Signal Comparison, output higher

Discussion in 'The Projects Forum' started by jmeager, Jul 25, 2006.

  1. jmeager

    Thread Starter New Member

    Jul 25, 2006
    4
    0
    Hi everyone. Newby here. I am a novice in electronic circuit design but would love to learn.

    I want to create a circuit that can take two ABS sensor outputs, compare them and pass through the higher of the two.
    Prior to the comparison the signals are being passed through a reluctor interface that changes it from a magnetic to a hall effect output. This adapter is already in place and working.

    I need to take these two hall effect signals and send the ECU the higher of the two. The reason for the circuit is a traction control system on my car. The ecu can only receive one driven and one non-driven input. This has the effect, as the non-driven is on only one front wheel - it causes the traction control to behave differently on left versus right hand turns.

    Bosch make the perfect device called the Speed Box 2, but at a cost of 770 Euro, they can go jump......

    What I need to know is how to compare two different square wave signals, and output the higher. Any advice on the type of circuit or chip that may do it would be GREAT!

    Thanks heaps everyone.

    Regards,

    Jeff
     
  2. mrmeval

    Distinguished Member

    Jun 30, 2006
    833
    2
  3. jmeager

    Thread Starter New Member

    Jul 25, 2006
    4
    0
    thanks heaps. Great starting point.
     
  4. n9352527

    AAC Fanatic!

    Oct 14, 2005
    1,198
    4
    Let me ask you one question first, by higher, do you mean the voltage or the frequency? As far as I know, most Hall sensors used in ABS have fixed voltage outputs, and produce square waves proportional in frequencies to the rotational speed of the wheels.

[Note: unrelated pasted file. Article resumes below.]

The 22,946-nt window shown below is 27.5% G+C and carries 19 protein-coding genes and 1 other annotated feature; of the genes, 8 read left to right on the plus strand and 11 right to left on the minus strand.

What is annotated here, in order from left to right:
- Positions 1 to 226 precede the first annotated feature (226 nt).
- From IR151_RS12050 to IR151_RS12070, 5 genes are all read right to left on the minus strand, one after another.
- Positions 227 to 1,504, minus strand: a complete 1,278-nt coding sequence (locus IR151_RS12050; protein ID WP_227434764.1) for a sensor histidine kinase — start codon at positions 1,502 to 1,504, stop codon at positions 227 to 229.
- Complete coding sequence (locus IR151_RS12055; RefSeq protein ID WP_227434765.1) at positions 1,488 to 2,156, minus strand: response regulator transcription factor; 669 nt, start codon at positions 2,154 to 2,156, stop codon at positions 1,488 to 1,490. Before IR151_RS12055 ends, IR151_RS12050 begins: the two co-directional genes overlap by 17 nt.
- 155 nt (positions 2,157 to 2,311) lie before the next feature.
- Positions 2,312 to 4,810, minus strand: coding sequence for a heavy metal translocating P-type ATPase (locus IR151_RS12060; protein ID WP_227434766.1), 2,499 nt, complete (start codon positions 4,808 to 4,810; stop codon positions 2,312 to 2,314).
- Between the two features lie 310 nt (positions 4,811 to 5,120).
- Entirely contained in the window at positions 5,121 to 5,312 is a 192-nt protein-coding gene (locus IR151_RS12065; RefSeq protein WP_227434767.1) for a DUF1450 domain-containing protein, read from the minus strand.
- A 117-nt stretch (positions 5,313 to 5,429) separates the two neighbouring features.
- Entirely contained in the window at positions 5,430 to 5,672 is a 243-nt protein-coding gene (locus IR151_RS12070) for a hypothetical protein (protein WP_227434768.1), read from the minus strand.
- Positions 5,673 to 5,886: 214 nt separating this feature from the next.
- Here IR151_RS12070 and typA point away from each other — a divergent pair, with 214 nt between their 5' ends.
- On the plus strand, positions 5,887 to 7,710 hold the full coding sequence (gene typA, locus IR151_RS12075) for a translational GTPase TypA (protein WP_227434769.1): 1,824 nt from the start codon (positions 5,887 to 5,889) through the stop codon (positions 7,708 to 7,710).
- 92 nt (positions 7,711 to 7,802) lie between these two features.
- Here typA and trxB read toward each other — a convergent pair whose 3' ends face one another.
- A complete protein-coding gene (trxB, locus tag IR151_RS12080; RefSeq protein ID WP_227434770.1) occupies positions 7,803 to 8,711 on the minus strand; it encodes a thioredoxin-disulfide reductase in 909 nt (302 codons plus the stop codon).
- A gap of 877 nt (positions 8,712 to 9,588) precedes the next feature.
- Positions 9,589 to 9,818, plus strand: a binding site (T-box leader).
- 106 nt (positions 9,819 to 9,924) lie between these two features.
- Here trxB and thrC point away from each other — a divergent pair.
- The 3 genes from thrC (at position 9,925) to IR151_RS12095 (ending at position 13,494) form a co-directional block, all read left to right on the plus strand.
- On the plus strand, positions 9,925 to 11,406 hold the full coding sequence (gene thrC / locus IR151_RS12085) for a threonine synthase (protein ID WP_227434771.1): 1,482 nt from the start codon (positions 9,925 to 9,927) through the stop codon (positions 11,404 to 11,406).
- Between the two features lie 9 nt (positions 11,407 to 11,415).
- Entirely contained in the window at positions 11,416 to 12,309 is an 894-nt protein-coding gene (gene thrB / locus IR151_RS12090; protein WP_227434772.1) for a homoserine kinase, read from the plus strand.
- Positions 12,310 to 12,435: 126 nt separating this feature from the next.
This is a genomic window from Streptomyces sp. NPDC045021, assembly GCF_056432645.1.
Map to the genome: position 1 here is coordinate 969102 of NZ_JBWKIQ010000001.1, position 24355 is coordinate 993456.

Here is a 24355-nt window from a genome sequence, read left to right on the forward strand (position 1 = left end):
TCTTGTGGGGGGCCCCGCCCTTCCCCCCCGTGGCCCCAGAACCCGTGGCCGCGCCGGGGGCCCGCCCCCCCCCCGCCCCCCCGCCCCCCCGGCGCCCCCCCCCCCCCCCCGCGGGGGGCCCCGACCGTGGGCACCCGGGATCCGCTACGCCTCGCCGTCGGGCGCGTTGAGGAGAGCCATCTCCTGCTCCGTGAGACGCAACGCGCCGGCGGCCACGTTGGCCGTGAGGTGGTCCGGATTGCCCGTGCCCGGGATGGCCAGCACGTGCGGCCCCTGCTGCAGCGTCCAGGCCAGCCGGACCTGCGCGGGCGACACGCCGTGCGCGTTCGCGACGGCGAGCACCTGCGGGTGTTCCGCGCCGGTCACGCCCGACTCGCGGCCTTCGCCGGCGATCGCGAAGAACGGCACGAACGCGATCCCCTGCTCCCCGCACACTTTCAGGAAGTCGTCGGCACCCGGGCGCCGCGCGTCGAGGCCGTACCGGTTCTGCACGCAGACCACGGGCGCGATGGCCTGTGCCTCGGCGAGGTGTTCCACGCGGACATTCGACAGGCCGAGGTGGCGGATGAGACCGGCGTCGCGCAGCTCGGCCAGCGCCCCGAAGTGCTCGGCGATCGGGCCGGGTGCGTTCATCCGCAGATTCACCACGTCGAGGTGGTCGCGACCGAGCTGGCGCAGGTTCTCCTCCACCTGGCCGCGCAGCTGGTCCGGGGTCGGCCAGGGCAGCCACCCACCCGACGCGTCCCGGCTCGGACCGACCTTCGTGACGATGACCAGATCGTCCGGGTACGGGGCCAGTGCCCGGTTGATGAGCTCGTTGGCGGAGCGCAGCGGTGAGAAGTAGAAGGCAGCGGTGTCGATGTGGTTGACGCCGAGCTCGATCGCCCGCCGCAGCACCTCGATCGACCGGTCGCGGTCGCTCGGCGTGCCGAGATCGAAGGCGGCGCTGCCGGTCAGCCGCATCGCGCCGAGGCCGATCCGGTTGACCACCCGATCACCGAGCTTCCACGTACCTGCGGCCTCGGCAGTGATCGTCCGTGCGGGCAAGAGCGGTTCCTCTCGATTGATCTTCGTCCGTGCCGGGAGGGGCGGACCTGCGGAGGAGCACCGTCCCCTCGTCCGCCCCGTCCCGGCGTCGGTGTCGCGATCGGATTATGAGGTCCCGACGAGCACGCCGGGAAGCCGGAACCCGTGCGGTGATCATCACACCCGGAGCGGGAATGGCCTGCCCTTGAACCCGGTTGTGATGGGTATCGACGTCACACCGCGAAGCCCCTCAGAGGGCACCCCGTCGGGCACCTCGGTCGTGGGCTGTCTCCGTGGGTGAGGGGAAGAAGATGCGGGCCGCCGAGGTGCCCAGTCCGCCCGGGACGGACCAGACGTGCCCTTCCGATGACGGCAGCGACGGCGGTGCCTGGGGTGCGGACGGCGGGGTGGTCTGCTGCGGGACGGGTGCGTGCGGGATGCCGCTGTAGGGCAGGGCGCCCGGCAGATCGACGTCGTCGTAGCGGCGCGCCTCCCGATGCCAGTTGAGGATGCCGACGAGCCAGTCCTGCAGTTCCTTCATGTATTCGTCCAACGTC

If yours do not produce frequency, then an analog comparator as suggested above with an analog DPST switch should be sufficient. But if they do work on frequency, then you need something else.
     
  5. jmeager

    Thread Starter New Member

    Jul 25, 2006
    4
    0
    Yes, actually, after looking at the lm339, I don't think it would work. It is a variable frequency - ie as the wheels travel a different arc, one spins faster than the other, and hence the signal increases / decreases.

    So yes, it is a variable frequency that I need to compare ....
    Any ideas?
     
  6. mrmeval

    Distinguished Member

    Jun 30, 2006
    833
    2
  7. beenthere

    Retired Moderator

    Apr 20, 2004
    15,815
    282
    Hi,

    Look at the spec sheet for a frequency to voltage converter, like the old LM2907. Get two to work identically, and then you can use the voltage comparator to indicate which wheel has the higher frequency.
     
  8. jmeager

    Thread Starter New Member

    Jul 25, 2006
    4
    0
    Thanks very much. The second EDN article looks perfect. All I need to do then is to use the output logic of that circuit to switch between the two signals. I call this fast track your electronics design! (There is a good reason why people go to uni for 4 years to learn Electronics Engineering)
    Thanks again.
     
Loading...